Kim Gordon Talks About Her Eight Top Film Influences (EXCLUSIVE)

Indie icon Kim Gordon, whose excellent solo album “The Collective” dropped last week, is this month’s  featured film curator for Galerie, the new online film club launched by Indian Paintbrush. Below, Gordon shares a deeply personal curation of eight films that influence and reflect audio, visual art, and personal style. While best known as a musician and cofounding member of Sonic Youth, Gordon’s art has long stretched into multiple other disciplines, with film being just one.

Morvern Callar,” dir. Lynne Ramsay, 2002

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I love the way Lynne Ramsay uses sound dynamics. In this movie the music is like another character. The mixtape that her dead boyfriend made and left for her (saying “Keep the music to yourself”) becomes a thread throughout the film. He is the music — it not only keeps him alive for her but replaces him.

Clouds of Sils Maria,” dir. Olivier Assayas, 2014

The relationship in this movie between the two main characters, Maria and Valentine, is so multifaceted. When Jo-Ann enters the picture she brings another meta aspect to the whole thing. The relationship dynamics keep changing along with the play that Maria is rehearsing and her attitude. There’s also an underlying tension throughout that the landscape brings. I like when Val is driving along the curving mountain road listening to a song by Primal Scream and it suddenly turns into a sort of overlayed collage of images mimicking a music video, portraying her nausea. Is it from the curving road or her relationship to Maria?

My Brother’s Wedding,” dir. Charles Burnett, 1983

This film is seemingly so simple but reveals so much socioeconomically about the Black community based around a family with a matriarchal structure. It tells a story that is universal but with a window into Black life in Los Angeles that is not hyperbolic or riddled with clichés. I felt like I was let into a world that I otherwise had no access to, growing up in the ’70s in a white middle-class neighborhood in Los Angeles.

Personal Shopper,” dir. Olivier Assayas, 2016

Kristen Stewart carries this whole film pretty much herself. The texting scene on the train is incredible in the suspense it builds. I also love how Olivier doesn’t use typical music from the horror genre but instead relies on sounds, like how exaggeratedly loud the creaking stairs are in the house where Maureen spends the night while waiting for a sign from her brother’s spirit from the beyond. Also, it’s funny to have someone be a self-proclaimed medium but unsure about anything she’s receiving.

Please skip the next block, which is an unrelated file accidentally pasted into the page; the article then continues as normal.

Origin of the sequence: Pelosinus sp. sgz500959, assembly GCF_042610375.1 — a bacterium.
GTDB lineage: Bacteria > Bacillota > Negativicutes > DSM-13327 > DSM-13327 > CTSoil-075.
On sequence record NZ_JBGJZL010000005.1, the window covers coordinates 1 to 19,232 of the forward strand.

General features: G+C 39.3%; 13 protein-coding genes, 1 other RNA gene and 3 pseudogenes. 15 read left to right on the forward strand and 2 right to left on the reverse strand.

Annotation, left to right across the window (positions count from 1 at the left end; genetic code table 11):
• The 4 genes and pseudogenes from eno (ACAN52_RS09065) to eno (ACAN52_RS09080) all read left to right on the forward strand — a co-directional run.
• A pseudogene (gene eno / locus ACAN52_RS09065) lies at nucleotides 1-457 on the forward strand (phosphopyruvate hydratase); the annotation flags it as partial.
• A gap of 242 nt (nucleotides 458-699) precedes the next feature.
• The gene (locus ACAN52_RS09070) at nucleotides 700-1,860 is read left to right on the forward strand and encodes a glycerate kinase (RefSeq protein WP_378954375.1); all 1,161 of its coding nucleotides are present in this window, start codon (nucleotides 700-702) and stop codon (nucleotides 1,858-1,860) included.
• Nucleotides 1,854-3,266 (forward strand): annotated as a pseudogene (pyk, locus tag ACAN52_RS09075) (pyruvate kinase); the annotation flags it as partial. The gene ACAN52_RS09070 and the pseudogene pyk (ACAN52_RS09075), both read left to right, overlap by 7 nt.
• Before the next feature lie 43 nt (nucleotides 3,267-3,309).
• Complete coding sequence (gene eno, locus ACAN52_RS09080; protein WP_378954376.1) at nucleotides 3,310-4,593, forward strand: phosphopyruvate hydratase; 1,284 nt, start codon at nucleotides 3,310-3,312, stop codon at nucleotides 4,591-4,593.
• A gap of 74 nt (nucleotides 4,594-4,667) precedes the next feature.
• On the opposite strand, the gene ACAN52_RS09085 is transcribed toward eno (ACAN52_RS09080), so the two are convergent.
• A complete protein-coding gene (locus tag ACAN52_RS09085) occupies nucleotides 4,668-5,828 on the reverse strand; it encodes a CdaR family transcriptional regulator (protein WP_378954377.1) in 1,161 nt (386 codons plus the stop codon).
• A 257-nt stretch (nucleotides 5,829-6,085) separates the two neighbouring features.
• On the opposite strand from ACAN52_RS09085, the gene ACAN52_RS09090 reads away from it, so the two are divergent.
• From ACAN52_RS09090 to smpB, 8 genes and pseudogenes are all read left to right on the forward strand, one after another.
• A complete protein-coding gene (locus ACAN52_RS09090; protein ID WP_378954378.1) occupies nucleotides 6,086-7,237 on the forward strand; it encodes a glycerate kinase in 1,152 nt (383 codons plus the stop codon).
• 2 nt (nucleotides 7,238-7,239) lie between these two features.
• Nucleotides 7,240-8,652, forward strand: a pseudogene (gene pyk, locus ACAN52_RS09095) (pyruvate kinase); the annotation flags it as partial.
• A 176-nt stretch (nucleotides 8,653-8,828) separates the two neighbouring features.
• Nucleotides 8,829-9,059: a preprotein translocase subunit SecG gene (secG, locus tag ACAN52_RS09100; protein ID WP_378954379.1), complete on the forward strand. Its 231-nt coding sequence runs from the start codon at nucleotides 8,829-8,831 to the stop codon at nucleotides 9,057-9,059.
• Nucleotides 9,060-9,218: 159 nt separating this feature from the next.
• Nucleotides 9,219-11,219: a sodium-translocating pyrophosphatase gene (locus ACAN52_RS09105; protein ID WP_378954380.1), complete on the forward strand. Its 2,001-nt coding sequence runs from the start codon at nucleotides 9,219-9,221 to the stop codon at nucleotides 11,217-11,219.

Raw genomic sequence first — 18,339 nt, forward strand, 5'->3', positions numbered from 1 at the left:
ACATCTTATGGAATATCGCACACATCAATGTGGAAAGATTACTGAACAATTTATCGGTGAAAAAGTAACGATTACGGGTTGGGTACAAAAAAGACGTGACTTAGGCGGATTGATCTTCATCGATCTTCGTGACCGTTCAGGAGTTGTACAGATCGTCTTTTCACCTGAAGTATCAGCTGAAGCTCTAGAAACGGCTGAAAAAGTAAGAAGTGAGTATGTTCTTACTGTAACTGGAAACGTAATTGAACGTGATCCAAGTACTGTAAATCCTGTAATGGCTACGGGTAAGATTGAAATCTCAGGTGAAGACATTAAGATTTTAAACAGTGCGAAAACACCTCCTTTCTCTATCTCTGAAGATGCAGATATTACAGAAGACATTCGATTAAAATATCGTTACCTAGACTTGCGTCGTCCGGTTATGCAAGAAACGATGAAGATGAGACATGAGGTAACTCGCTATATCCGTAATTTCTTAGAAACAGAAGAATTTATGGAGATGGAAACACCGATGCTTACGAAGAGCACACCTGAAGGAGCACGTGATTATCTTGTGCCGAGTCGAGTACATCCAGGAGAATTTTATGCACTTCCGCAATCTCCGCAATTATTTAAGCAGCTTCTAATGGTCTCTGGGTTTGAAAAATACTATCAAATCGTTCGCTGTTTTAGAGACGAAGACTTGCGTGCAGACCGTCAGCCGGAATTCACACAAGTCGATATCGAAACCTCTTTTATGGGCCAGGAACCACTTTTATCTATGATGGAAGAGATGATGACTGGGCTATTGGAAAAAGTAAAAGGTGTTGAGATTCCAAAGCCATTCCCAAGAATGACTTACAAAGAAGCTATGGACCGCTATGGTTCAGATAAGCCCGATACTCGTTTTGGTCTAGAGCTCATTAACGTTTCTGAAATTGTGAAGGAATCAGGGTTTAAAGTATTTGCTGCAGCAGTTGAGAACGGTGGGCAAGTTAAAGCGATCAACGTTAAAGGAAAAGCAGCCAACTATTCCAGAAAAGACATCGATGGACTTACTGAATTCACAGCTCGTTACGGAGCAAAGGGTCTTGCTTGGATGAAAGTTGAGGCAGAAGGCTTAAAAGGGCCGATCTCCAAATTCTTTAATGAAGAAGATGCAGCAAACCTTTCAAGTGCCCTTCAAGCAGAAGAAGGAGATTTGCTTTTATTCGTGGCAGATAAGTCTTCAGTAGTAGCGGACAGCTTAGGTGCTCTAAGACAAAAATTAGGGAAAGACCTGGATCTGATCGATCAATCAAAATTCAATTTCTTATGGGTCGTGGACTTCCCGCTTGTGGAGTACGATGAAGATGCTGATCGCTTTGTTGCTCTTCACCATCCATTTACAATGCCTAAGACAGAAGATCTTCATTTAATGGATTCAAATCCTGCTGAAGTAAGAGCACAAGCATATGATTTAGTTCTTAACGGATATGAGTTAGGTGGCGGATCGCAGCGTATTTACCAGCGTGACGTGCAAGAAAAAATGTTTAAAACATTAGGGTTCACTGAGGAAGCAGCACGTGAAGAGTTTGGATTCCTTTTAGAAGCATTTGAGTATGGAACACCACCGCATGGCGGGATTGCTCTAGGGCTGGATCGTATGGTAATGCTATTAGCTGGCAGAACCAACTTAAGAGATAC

The Last Mistress,” dir. Catherine Breillat, 2007

A period melodrama. When I first saw this movie I laughed so much. The exaggeration of everything, from the saturation of color to the entwinement of the lovers’ bodies, always so entangled, depicting passion and female sensuality and abandon to a ridiculous degree. I had the pleasure of meeting Catherine, and we talked about painting. She said she considered herself a painter more than a filmmaker — she loved the process of color-adjusting — and spoke of her love of Renaissance painters and their use of red. I read an interview where she said she liked to paint the blood herself in this film, doing what she’s always done as an artist.

The Black Power Mixtape 1967–1975,” dir. Göran Hugo Olsson, 2011

This film utilizes 16mm footage of the Black Power movement in America, shot by Swedish journalists between 1967 and 1975. It’s incredible to watch and relate to the present day, a connection that’s emphasized by the use of observations, reactions and voice-over snippets from contemporary musicians and others. It’s wild to realize how little has changed. Particularly alarming is the Swedish tour bus going through Harlem. A great film!

Bastards,” dir. Claire Denis, 2013

When I first saw this film at the New York Film Festival, I thought it was one of the most devastatingly brutal films I’d ever seen. But I also thought it was beautiful. On second viewing I could really enjoy how gorgeously filmed it was. The dark, muted colors match the mystery of it. All Claire Denis’s films have so much that is mysterious and unspoken, but this one really lives in the dark. The way she used sound recorded from actual situations, like the smashed car going by on a truck bed when the camera stays on it and we hear the noise of the metal and wind combined for a good 30 seconds or so. It folds so well into the rest of the soundtrack.

The Housemaid,” dir. Im Sang-soo, 2010

In this South Korean film about the class divide, it was interesting to see the upper-class family be so enthralled with the Western world. It’s what modern-day luxury looks like. The little girl is surrounded by Caucasian-looking dolls — not one is Asian. Champagne is the go-to drink, along with expensive wine. The male protagonist plays classical music on the piano every morning. By the end of the film, they’re speaking in English. The beginning was predictable, but the end was surprising.

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